Taking off the training wheels

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“Removing the training wheels”

Do you remember the day you learnt how to ride a bike? The rush of the unknown the excitement, the worry or the scared feeling? Maybe the fearless feeling or just the sheer rush of adrenaline and happiness, or was it just the memory you hold on to because you remember who taught you or how they taught you and how amazing it felt when you finally got it right no matter how many times you fell or got hurt that day?
Yesturday while I watched my husband teach our daughter how to ride her bike without the training wheels I realised something, that maybe I need to remove the training wheels from my own life…. A metaphor I know but so appropriate. While we took the training wheels off her bike, I realised I must do the same!

She reminded me of something, that you need to be fearless sometimes, you need to take that first step, you need to approach things with the wind in your hair and a care free attitude and that you need to do new things although they seem scary on the other side is a something new, you’ll come out a different person, maybe a little bruised from a fall or two but at the end you would of learnt something, maybe not what you wanted or thought you would learn but definitely something will be learned from it. The unknown and doing something without a safety net is probably the scariest thing in the world.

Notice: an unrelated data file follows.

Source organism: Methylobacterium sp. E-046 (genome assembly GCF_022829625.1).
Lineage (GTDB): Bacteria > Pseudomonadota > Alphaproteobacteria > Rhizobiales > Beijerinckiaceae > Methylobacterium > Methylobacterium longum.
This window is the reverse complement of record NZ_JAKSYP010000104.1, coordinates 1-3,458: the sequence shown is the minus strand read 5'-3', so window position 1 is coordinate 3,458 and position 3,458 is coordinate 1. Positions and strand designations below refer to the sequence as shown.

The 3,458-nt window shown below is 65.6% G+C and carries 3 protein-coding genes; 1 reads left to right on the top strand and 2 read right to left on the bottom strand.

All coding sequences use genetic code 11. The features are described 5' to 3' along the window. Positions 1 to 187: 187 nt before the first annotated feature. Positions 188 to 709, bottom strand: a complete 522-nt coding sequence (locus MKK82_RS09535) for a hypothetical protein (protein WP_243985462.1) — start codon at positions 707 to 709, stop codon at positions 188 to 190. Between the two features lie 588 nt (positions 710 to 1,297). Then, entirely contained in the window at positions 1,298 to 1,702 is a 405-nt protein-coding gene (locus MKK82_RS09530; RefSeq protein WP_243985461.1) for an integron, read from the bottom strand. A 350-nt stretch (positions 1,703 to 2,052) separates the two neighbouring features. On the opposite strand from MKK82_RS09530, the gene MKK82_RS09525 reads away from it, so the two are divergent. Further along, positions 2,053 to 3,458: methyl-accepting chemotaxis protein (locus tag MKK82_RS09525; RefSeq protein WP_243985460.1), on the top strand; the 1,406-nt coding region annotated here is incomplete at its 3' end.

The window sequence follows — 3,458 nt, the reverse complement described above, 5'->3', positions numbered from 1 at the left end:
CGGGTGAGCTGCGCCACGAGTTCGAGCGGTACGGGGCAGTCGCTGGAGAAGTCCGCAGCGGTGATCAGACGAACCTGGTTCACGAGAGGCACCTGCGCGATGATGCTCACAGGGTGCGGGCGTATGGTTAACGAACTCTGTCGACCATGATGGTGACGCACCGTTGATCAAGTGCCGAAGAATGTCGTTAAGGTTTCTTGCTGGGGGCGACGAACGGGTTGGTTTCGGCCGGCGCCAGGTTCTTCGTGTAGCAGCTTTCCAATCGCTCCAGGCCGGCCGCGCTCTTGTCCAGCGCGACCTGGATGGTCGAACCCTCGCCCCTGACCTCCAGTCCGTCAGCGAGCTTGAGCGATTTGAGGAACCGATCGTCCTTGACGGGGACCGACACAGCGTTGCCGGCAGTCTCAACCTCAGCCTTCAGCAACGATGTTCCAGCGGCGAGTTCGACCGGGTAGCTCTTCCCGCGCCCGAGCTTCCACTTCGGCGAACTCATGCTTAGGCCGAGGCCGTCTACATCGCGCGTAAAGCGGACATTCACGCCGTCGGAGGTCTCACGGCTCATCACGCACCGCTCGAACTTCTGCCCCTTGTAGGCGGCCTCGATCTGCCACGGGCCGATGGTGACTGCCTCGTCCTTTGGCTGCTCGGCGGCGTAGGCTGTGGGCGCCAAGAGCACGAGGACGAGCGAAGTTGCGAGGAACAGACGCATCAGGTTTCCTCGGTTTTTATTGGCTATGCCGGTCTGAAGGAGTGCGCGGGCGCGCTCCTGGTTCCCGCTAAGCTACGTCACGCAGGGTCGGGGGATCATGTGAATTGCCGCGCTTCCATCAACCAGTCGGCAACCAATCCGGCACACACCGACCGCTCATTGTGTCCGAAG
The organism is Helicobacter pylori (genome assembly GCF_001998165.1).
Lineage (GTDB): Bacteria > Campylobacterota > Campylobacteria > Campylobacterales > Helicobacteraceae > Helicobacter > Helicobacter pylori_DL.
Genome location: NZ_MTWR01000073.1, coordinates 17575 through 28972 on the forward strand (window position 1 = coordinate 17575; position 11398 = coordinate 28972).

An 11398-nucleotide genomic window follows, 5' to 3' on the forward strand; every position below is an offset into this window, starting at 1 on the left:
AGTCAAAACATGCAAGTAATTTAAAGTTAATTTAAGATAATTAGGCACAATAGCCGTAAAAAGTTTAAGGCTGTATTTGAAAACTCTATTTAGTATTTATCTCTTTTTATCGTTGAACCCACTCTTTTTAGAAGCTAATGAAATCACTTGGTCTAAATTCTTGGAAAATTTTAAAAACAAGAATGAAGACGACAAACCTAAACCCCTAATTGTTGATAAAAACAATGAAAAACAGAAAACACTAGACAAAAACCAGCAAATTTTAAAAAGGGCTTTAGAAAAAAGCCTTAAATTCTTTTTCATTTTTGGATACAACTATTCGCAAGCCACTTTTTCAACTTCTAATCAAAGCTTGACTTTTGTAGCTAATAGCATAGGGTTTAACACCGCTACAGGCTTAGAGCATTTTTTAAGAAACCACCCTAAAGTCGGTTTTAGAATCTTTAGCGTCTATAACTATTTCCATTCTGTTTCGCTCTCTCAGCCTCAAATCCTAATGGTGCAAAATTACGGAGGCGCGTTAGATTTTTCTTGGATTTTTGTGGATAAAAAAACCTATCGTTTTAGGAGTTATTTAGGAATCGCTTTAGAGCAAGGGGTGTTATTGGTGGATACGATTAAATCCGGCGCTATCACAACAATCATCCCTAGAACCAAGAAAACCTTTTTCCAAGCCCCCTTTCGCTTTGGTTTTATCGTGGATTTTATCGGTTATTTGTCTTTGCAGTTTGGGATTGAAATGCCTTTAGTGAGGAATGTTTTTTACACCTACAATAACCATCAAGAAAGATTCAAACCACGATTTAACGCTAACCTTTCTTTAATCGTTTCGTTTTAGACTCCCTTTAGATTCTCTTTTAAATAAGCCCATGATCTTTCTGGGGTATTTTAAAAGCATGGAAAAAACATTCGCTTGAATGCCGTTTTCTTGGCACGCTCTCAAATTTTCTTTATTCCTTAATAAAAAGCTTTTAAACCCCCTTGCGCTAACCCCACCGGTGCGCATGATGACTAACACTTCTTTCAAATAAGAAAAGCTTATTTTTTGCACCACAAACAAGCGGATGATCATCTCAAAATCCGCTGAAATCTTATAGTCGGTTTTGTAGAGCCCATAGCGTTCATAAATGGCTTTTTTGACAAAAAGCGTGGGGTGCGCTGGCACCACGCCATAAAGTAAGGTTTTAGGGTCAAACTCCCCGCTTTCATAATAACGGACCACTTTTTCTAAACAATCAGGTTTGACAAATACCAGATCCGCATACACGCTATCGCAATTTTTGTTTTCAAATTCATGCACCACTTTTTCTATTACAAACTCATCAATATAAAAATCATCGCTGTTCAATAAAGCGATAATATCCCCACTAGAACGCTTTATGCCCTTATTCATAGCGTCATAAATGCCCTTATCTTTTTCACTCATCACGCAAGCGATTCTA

Training wheels, I see them as the attachments of our life, the excess baggage, the things holding us back from a faster ride, a higher high, a freer life, freedom to do and go where we want, to so things the way we want and not let go, so yesterday I decided to take the training wheels off of my own life, How? Well you’ll just have to wait and see….

On another note, I’ve noted these 6 tips when teaching your child to ride a bike..

 
1) Let them lead the way, don’t push them to do more than they are ready to do.
2) Talk them through the process, step by step. Explain the process as well as tell them they may get hurt or not get it the first few times but its ok.
3) Make sure you put safety first, helmets, knee guards, and a soft area (grass is ideal) for the first time.
4) Balance is key, as well as steering. Focus on these two things.
5) Praise them, reassure them constantly!
6) Lastly, be prepared to watch them fall, they will get back up though, I promise!

When did you first learn how to ride a bike?

Yours in Mommyhood,
Mama N.

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